The Lady of Pleasure
by James Shirley
directed by Gordon Anderson
Cambridge Festival Theatre, 1995
For the committee of the Marlowe Society the project for 1995 began in June 1994 when we advertised in The Stage for a Director. From the 73 applications that we received we invited six to come for an interview in Cambridge and asked that they bring with them a proposal for the play that they would like to direct. We emphasised that The Arts Theatre, where we usually stage our annual production, was closed for refurbishment and that the Director would play a large part in choosing a different and temporary venue.
From the interviewees we picked Gordon Anderson of 606 Theatre who proposed a double-bill of Shakespeare’s The Taming of the Shrew and The Lady of Pleasure by James Shirley - a play that had not been performed for over 350 years. The latter particularly appealed to the committee because of The Marlowe’s tradition of restoring neglected plays to the stage and Gordon impressed us all as an experienced and innovative Director. At this time we realised that it was essential to appoint a Producer to get to work on fund-raising and venue-finding over the summer. As it was the end of term and too late to advertise, I suggested that if no-one else wanted to, I would take on the role. And so I set to work.
I met with Gordon several times through the summer. We agreed that Tom Hadley, who is part of 606 Theatre, should be the Designer on the project; and around the same time Ian Masterson and Clive Allnutt joined me on the Production Team. We visited Cambridge twice to look at potential venues. The first visit was a little disappointing and we settled on The Pythagoras building at St Johns as a provisional venue, determined to find somewhere more suitable. On our second trip we were invited to look at the Cambridge Festival Theatre belonging to The Arts Theatre Trust and fell in love with it immediately. The beautiful Georgian playhouse, closed since World War II, was perfect for the Gordon and Tom’s interpretation of The Lady of Pleasure.
I met with Rachel Parslew at the Arts Theatre Trust to talk about the possibility of using the theatre for our project and after many phone-calls and letters it was agreed that if we could find the money to execute the basic renovation work necessary to get a licence for the theatre and to produce the show ourselves, then they would be happy to support our venture.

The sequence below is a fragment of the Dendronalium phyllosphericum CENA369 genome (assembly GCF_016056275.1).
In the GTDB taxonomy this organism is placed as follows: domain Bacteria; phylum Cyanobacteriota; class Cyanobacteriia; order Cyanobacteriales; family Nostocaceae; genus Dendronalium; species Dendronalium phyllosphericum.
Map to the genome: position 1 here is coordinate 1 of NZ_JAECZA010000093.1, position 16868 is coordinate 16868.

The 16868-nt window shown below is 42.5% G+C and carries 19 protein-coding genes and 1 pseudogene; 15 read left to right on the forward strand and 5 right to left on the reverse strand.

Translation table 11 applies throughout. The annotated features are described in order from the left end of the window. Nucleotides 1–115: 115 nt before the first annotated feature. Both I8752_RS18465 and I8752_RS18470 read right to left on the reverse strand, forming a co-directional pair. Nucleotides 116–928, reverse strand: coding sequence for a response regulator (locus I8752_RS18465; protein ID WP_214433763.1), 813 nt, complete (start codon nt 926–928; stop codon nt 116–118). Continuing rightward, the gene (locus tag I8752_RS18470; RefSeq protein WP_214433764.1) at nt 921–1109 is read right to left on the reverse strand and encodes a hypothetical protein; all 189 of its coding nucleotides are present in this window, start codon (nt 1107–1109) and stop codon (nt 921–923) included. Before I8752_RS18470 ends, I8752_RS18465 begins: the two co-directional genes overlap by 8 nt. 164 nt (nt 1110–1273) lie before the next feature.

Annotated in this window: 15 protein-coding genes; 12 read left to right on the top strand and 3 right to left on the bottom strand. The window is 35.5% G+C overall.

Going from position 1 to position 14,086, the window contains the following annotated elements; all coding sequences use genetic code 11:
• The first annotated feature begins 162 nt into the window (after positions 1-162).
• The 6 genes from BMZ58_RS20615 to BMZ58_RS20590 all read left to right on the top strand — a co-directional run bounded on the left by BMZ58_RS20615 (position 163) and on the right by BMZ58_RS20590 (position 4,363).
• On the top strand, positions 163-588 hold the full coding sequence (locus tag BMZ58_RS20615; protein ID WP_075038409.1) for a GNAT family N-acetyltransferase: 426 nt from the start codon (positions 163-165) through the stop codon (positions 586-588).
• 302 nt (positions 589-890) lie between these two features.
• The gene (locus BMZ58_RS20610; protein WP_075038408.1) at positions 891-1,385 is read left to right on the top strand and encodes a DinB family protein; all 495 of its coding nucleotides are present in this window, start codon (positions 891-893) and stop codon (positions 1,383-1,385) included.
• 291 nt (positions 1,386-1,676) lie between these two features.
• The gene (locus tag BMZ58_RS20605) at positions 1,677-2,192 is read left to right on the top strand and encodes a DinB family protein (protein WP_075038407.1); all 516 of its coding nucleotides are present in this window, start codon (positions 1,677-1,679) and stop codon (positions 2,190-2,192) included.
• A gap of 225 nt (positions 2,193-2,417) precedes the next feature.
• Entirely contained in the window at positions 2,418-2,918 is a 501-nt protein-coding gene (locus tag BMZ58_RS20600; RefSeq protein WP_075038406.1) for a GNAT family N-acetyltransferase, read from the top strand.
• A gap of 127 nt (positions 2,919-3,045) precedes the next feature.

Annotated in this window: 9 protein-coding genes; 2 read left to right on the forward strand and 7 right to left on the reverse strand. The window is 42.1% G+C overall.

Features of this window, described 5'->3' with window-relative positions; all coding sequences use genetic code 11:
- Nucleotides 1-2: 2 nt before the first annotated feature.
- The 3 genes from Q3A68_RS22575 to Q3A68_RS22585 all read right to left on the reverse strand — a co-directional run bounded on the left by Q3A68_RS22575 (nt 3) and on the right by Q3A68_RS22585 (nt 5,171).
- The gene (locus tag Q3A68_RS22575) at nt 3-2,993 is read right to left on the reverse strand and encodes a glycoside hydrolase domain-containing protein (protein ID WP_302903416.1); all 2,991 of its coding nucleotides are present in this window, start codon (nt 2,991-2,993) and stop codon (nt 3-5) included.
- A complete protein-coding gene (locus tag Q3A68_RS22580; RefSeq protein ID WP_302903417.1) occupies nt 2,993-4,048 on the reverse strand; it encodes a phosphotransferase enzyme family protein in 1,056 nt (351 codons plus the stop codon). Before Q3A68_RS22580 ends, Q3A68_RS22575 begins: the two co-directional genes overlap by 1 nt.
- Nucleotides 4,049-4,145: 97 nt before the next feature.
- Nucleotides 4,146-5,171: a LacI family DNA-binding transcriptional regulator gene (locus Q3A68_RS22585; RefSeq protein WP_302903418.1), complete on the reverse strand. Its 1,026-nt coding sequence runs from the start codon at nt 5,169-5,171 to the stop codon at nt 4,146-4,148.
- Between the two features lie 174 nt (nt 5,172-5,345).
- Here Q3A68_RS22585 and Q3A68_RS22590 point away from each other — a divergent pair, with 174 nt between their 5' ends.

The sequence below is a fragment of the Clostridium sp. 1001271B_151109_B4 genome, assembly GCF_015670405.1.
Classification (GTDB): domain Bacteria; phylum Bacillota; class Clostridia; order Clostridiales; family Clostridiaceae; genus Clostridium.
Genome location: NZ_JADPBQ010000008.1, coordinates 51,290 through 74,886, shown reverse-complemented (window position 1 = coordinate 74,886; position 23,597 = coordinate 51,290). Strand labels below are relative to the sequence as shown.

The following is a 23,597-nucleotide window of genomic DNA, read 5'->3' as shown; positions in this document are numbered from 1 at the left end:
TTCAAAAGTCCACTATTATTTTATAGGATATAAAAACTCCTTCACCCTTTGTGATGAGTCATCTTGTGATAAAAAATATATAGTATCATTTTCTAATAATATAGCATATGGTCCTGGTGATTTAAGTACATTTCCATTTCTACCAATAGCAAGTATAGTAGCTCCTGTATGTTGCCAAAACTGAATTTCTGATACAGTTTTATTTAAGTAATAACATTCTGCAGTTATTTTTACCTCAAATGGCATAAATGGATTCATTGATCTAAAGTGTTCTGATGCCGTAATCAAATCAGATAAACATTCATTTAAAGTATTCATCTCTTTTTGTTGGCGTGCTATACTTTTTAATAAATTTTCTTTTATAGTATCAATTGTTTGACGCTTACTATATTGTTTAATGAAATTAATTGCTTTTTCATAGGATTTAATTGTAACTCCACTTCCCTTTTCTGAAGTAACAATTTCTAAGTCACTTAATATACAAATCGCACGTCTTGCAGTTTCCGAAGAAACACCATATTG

Michaelmas term was hectic with preparations for the production. The fund-raising campaign was in full swing and bringing in small amounts of money. We were very lucky at this time to be put in touch - through Stephen Walton at the Arts Theatre - with the Investment Managers, Kleinwort Benson who agreed to sponsor us for each of the next three years. We were also receiving generous contributions from the University colleges and a few other funding bodies.
By October a technical team had been assembled and they spent a lot of time surveying the
theatre. It was decided that we would allocate a two-week period before the beginning of
term in which to accomplish as much work on the theatre as possible. Later in the month we
made a trip to London to look at possible venues to transfer the production to but it became
more and more apparent that the project at the Festival would demand so much of our time
and attention that transferring the play as well as renovating a theatre would be over
We commissioned fashion designers Press & Bastyan and John Tate to design and make the costumes for the production and contracted Shane Wafter as our Publicist. Auditions took place at the end of November. We ended up with a very talented cast who were entirely dedicated to the production.